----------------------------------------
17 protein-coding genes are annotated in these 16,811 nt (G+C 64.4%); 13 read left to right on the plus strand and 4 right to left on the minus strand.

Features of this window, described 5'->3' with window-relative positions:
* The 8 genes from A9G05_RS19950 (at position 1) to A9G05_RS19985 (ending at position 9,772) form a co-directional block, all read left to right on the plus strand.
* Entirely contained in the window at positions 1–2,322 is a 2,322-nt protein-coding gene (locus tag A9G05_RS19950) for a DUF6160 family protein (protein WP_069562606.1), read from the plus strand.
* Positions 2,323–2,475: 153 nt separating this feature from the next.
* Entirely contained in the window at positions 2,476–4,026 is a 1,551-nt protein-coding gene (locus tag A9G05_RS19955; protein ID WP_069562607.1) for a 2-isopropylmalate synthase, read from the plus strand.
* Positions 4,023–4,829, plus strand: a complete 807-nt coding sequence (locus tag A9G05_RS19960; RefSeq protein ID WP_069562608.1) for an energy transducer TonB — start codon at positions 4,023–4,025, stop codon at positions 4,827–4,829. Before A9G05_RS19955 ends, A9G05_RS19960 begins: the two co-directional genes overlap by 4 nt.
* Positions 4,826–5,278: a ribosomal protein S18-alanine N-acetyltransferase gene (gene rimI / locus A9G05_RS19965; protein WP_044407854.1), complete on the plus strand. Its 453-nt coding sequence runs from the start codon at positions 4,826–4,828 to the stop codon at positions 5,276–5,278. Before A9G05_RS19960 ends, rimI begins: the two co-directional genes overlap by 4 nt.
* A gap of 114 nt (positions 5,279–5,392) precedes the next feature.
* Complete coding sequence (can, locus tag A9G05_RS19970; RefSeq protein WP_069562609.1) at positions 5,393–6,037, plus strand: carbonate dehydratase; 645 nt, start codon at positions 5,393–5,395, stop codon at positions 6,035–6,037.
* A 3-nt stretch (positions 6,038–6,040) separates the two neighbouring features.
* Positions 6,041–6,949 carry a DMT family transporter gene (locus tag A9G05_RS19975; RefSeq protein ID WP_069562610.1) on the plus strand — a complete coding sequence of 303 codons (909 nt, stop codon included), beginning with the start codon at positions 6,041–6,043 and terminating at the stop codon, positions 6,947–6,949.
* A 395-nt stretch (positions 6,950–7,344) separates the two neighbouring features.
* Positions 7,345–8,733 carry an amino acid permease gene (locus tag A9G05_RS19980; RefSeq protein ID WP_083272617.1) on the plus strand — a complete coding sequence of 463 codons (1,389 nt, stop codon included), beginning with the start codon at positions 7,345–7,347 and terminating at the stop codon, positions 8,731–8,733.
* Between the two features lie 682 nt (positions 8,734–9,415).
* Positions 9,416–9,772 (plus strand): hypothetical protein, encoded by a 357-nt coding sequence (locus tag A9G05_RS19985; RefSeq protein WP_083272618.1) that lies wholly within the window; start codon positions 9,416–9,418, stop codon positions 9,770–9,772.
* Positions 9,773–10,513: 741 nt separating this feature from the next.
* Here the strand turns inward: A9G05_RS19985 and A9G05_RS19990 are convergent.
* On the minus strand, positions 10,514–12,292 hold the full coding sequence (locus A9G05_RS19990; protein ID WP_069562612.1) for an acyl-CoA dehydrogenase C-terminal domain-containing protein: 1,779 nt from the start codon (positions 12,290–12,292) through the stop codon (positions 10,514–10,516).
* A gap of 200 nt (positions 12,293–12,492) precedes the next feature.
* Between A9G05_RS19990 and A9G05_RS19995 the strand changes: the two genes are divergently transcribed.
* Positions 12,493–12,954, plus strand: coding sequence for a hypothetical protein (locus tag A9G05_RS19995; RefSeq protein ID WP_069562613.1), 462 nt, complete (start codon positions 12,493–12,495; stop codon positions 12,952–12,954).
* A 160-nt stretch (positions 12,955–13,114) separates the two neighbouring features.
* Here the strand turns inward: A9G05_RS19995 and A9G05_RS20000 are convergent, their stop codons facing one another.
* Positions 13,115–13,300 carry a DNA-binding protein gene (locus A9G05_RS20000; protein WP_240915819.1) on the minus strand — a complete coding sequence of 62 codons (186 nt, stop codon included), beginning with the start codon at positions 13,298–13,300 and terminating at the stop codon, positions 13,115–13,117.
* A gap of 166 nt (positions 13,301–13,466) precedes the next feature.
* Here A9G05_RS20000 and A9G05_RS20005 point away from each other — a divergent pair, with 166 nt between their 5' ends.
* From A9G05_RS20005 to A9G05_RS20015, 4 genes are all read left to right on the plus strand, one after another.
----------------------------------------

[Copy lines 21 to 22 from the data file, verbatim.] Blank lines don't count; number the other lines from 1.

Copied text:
* Between A9G05_RS19990 and A9G05_RS19995 the strand changes: the two genes are divergently transcribed.
* Positions 12,493–12,954, plus strand: coding sequence for a hypothetical protein (locus tag A9G05_RS19995; RefSeq protein ID WP_069562613.1), 462 nt, complete (start codon positions 12,493–12,495; stop codon positions 12,952–12,954).